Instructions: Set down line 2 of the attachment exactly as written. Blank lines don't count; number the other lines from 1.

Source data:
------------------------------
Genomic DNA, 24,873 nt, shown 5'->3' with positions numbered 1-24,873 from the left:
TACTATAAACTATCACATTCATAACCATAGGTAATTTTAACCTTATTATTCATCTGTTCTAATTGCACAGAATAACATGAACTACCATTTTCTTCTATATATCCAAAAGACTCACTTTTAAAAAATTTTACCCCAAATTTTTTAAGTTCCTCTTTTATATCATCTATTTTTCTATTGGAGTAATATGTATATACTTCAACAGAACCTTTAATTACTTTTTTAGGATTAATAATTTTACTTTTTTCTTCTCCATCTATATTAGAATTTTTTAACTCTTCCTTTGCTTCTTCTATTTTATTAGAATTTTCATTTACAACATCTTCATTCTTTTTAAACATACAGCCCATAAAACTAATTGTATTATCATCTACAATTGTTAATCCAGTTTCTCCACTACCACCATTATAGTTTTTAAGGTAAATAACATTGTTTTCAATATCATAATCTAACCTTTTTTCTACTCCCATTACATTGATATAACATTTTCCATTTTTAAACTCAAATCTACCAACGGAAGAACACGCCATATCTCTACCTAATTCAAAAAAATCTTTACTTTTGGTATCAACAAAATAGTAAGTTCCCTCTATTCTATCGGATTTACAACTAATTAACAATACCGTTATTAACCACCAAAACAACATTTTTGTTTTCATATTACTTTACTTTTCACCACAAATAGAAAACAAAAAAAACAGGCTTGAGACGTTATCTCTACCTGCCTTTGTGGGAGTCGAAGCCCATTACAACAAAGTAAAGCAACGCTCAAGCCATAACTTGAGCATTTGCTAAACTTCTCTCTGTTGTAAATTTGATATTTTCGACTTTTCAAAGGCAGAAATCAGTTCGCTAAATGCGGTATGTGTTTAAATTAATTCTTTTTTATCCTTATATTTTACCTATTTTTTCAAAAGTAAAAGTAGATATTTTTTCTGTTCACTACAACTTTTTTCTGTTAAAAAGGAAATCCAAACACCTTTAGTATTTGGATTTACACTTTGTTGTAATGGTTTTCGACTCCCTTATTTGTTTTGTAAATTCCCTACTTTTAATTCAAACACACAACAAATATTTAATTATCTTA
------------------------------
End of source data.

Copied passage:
TACTATAAACTATCACATTCATAACCATAGGTAATTTTAACCTTATTATTCATCTGTTCTAATTGCACAGAATAACATGAACTACCATTTTCTTCTATATATCCAAAAGACTCACTTTTAAAAAATTTTACCCCAAATTTTTTAAGTTCCTCTTTTATATCATCTATTTTTCTATTGGAGTAATATGTATATACTTCAACAGAACCTTTAATTACTTTTTTAGGATTAATAATTTTACTTTTTTCTTCTCCATCTATATTAGAATTTTTTAACTCTTCCTTTGCTTCTTCTATTTTATTAGAATTTTCATTTACAACATCTTCATTCTTTTTAAACATACAGCCCATAAAACTAATTGTATTATCATCTACAATTGTTAATCCAGTTTCTCCACTACCACCATTATAGTTTTTAAGGTAAATAACATTGTTTTCAATATCATAATCTAACCTTTTTTCTACTCCCATTACATTGATATAACATTTTCCATTTTTAAACTCAAATCTACCAACGGAAGAACACGCCATATCTCTACCTAATTCAAAAAAATCTTTACTTTTGGTATCAACAAAATAGTAAGTTCCCTCTATTCTATCGGATTTACAACTAATTAACAATACCGTTATTAACCACCAAAACAACATTTTTGTTTTCATATTACTTTACTTTTCACCACAAATAGAAAACAAAAAAAACAGGCTTGAGACGTTATCTCTACCTGCCTTTGTGGGAGTCGAAGCCCATTACAACAAAGTAAAGCAACGCTCAAGCCATAACTTGAGCATTTGCTAAACTTCTCTCTGTTGTAAATTTGATATTTTCGACTTTTCAAAGGCAGAAATCAGTTCGCTAAATGCGGTATGTGTTTAAATTAATTCTTTTTTATCCTTATATTTTACCTATTTTTTCAAAAGTAAAAGTAGATATTTTTTCTGTTCACTACAACTTTTTTCTGTTAAAAAGGAAATCCAAACACCTTTAGTATTTGGATTTACACTTTGTTGTAATGGTTTTCGACTCCCTTATTTGTTTTGTAAATTCCCTACTTTTAATTCAAACACACAACAAATATTTAATTATCTTA